ROP course shows Modesto teens how to crack into cars to help crash victims

naustin@modbee.comMay 8, 2013 

    alternate textNan Austin
    Title: Education reporter
    Coverage areas: K-12 education, Yosemite Community College District
    Bio: Nan Austin has been a copy editor and reporter at The Modesto Bee for 24 years. She has an economics degree from CSU Stanislaus and previously worked at the Merced Sun-Star and Turlock Journal.
    Recent stories written by Nan
    On Twitter: @nanaustin

— Fire science instructor Bob Watt ended the exercise with a bang. Three bangs, actually, per student. As the hapless Dodge Neon stood beaten, satisfied seniors pummeled it with axes and oversize hammers.

It was a noble end for the white compact, giving its last to train a team of teens in the Davis High Regional Occupational Program about auto extrication using the Jaws of Life and simpler tools. Another white car sat facing the carnage, with what might have been a grimace on its grille.

Its turn came next.

"It's really fun just to demolish the car," said sen-ior Justin Saenz, who plans to go into a fire science program at Modesto Junior College in the fall.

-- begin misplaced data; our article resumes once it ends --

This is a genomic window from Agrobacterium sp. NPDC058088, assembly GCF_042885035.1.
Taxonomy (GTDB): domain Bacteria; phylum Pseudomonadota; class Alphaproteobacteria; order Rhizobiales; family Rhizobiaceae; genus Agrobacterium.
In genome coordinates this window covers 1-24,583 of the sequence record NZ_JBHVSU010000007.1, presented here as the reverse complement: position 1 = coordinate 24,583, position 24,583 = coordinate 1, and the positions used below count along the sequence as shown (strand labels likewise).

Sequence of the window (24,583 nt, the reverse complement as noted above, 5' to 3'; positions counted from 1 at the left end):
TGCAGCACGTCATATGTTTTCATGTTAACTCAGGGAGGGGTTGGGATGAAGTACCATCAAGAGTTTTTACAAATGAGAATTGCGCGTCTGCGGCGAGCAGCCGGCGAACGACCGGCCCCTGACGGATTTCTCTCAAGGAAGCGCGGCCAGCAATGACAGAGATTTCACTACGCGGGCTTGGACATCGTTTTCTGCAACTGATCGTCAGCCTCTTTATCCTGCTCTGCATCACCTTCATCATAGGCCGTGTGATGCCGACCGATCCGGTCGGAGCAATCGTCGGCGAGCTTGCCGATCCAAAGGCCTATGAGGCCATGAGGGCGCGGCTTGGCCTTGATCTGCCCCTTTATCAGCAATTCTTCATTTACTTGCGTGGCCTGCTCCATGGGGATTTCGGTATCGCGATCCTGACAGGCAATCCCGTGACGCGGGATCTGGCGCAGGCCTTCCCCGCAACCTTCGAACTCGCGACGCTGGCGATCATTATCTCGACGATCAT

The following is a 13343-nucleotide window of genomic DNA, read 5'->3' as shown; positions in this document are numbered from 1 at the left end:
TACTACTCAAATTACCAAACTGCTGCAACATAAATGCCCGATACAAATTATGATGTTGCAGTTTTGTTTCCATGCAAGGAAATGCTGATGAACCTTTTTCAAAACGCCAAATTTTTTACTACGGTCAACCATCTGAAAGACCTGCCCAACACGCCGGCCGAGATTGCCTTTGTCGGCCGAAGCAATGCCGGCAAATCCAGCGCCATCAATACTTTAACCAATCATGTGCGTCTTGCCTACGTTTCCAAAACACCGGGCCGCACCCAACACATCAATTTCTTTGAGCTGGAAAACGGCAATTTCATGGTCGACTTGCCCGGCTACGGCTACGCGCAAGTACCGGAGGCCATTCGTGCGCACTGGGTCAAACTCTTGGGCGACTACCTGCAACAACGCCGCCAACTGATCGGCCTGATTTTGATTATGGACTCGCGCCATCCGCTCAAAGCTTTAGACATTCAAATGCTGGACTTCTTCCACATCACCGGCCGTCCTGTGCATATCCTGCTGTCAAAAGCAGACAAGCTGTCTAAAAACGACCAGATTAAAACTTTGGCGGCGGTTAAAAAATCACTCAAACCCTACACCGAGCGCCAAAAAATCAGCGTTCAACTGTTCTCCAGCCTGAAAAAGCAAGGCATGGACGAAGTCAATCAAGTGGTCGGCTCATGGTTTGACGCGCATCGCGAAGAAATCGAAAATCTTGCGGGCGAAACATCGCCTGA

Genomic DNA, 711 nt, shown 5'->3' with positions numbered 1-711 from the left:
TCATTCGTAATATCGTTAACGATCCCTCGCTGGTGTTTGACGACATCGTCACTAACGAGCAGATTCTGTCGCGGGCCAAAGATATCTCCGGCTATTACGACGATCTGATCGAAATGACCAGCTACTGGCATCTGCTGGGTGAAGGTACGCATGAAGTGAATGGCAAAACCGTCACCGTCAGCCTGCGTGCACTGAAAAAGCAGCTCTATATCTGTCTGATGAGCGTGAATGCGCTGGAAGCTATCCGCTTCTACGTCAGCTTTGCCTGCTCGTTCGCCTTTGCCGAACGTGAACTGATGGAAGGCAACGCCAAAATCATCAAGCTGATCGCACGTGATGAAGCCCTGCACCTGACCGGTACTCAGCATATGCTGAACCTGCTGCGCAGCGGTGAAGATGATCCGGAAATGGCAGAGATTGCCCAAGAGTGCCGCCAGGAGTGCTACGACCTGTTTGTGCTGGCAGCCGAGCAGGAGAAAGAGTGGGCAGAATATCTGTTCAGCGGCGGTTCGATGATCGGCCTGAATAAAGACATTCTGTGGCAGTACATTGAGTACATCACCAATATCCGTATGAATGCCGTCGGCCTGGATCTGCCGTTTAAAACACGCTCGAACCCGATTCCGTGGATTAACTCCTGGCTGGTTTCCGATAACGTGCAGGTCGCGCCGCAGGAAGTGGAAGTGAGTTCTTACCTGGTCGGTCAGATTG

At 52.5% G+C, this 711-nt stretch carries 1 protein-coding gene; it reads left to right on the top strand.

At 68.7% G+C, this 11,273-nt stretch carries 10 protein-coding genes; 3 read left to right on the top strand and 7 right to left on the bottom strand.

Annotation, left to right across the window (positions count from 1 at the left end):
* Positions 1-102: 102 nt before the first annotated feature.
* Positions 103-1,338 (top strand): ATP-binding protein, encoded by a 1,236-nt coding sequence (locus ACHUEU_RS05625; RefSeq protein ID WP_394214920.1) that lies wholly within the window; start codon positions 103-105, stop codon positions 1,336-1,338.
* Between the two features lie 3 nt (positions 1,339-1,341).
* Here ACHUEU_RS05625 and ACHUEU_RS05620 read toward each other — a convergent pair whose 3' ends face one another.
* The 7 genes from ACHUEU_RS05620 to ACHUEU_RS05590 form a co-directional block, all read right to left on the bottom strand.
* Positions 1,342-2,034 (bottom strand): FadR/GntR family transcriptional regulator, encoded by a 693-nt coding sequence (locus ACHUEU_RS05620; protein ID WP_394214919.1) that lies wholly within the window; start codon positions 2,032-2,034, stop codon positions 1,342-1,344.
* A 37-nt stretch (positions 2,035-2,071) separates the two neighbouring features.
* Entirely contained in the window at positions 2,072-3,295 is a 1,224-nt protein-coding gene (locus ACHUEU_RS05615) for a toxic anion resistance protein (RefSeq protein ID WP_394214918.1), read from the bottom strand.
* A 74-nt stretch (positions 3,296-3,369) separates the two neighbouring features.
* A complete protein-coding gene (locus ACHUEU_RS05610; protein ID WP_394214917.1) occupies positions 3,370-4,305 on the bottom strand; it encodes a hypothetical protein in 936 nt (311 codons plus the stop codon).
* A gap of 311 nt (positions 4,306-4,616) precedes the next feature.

Saenz took part in the Every 15 Minutes program last week at Davis, where the pros rip teens out of a staged wreck. "I saw the real guys do it. It was impressive," he said.

For Enqueatte Parker, it was a chance to see how to help patients, such as covering trapped passengers to shield them before breaking the glass.

"It's not just focusing on firefighting," said Parker, who plans to enter the medical field. The course was a look at first-responder reality for her, but it also taught her a thing or two about being assertive when surrounded by guys.

"There's about five (girls), but some of them are kind of shy. It's better to speak up," she said.

The exercise was sobering for young driver Tyler Rowe. "It makes you think a lot," he said, staring at the wreckage. "I hope I never have to be in a car where this happens."

Nathan Adair grappled with a different dread. "That's my mom's car — exactly like her car!" he said. Hers was in a lesser wreck, he said, but close enough to be a little eerie.

Bee education reporter Nan Austin can be reached at or (209) 578-2339, on Twitter, @NanAustin,

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